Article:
The Public Interest and Accountability Committee (PIAC) has raised a series of concerns with the government’s implementation of the free Senior High School (SHS) policy.
Observations made by PIAC suggest that some key issues are hampering the effective implementation of the policy as well as affecting the quality education being provided at the second cycle level.
PIAC in its 2018 and 2019 monitoring report noted that about GHS680 million was allocated for the programme in 2019, as against GHS 415 million in 2018.
The report observed that though the policy directly resulted in improved enrolment and feeding of students, supply of textbooks, uniforms and jerseys, and the early reporting of students to school; a lack of, or inadequate infrastructure, an over-burdened critical teaching staff, a dumping of poor-grade students particularly in deprived schools, as well as delays in releasing funding, were threats to the Free SHS program.
Additionally, it emerged that there is no transparency in the selection of suppliers for the schools.
According to PIAC, the lack of advice to recipient schools on the value of goods supplied portends a corruption risk as the lack of transparency provides cover for cost manipulation.
The lack of cost information also makes it difficult to complete the school accounts as the various schools indicated that their request for advice has so far been ignored.
“Some schools experience delays in receipt of funds, sometimes transferred in tranches within or across terms. About 85 percent of the schools visited had to rely on the funds of the non-free SHS students to cater for all streams of students until funds are disbursed from the Free SHS Secretariat. If this is not addressed, it will impact negatively on the running of the schools when the programme runs a full stream,” portions of the report read.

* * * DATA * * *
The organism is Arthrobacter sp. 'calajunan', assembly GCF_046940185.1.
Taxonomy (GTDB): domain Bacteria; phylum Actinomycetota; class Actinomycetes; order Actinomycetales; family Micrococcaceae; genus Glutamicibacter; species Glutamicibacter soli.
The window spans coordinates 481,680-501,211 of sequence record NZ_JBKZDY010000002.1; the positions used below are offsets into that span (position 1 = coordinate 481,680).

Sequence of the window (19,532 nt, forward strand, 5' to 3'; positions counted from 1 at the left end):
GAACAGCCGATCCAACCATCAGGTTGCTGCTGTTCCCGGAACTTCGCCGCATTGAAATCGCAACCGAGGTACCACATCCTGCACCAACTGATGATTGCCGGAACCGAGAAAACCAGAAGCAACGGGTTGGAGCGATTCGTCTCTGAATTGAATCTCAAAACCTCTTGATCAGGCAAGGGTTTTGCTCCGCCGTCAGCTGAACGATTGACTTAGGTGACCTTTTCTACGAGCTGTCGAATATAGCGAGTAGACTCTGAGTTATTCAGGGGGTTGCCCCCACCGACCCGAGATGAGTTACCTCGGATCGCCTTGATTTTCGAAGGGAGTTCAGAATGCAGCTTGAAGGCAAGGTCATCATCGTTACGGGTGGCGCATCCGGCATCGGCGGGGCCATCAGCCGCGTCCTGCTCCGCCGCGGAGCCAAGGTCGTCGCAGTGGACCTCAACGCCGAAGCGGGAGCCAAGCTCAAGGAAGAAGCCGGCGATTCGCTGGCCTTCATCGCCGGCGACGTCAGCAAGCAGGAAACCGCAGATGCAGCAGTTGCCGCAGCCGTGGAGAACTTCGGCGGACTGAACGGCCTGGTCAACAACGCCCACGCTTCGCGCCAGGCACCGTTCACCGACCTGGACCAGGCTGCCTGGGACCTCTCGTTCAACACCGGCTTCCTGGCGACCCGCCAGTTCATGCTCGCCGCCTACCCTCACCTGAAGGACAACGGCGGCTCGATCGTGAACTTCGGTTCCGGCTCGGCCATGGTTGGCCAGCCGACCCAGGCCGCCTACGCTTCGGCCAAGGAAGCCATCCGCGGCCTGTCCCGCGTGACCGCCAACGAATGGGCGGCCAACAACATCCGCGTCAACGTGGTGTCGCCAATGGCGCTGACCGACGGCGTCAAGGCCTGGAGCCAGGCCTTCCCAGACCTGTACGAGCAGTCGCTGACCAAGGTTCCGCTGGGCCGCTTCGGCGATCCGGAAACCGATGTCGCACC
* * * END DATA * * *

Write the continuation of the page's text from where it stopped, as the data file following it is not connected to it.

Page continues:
PIAC also monitored that, the abolition of cut-off grades in the admission of students has led to a situation of dumping of poor-grade students in schools, particularly deprived schools.
To tackle the challenges that have fraught the implementation of the Free SHS, PIAC proffered solutions which among other things included the provision of more infrastructure and staff to end the current double-track system.
Moreso, PIAC is asking the government to reintroduce the cut-off points for prospective SHS students as some students with poor results find it difficult to cope with academic work along the line.
The Committee, therefore, encouraged that:
- Vigilance on the part of school authorities in monitoring the quality of supplies, such as inspecting the expiry dates among others. This will prevent the suppliers from using the schools as dumping grounds.
- In order to avoid the recurrence of over and undersupply of food items, supply of food items by the Buffer Stock Company should be based on orders from the schools.
- Supply contracts for uniforms and house vests should be given out early enough to forestall delays.
- The Committee strongly recommends full transparency in the delivery of supplies to the schools and in particular the Buffer Stock Company must ensure that all goods supplied are accompanied by advice on the value and quantity of the goods.
- Cut-off grades (thresholds) for admitting students should be restored, as students with poor grades struggle with subjects during the course of the term. The Ghana Education Service should pay more attention to the basic schools to improve the quality of students for the second cycle schools.
- Government must ensure that disbursements to the schools are done expeditiously as the non-free SHS students phase out, to avoid closure of the schools and disruptions to the academic calendar.
- Technical and Vocational Schools should be adequately resourced with the necessary equipment and teaching materials.
- Government must expedite action on the provision of infrastructure facilities to end the double-track system, extend contact hours, and relieve staff of the attendant extra pressures.
- The Committee welcomes the streamlining of the guidelines on the operations of the PTAs where Parents Associations are now allowed to operate as voluntary associations outside the control of the school authorities.
The PIAC report was aimed at obtaining first-hand information on the progress of implementation of the policy, the challenges and opportunities, and identifying areas for improvement.
This was done in line with the Committee’s mandate of monitoring and evaluating compliance with the Petroleum Revenue Management Act, 2015 (Act 815) as amended in the management of petroleum revenues, and conducting independent assessments of the management and use of these revenues.
It covered 51 schools across eight (8) regions, comprising, Ashanti, Brong Ahafo, Central, Greater Accra, Northern, Upper East, Upper West and Western regions.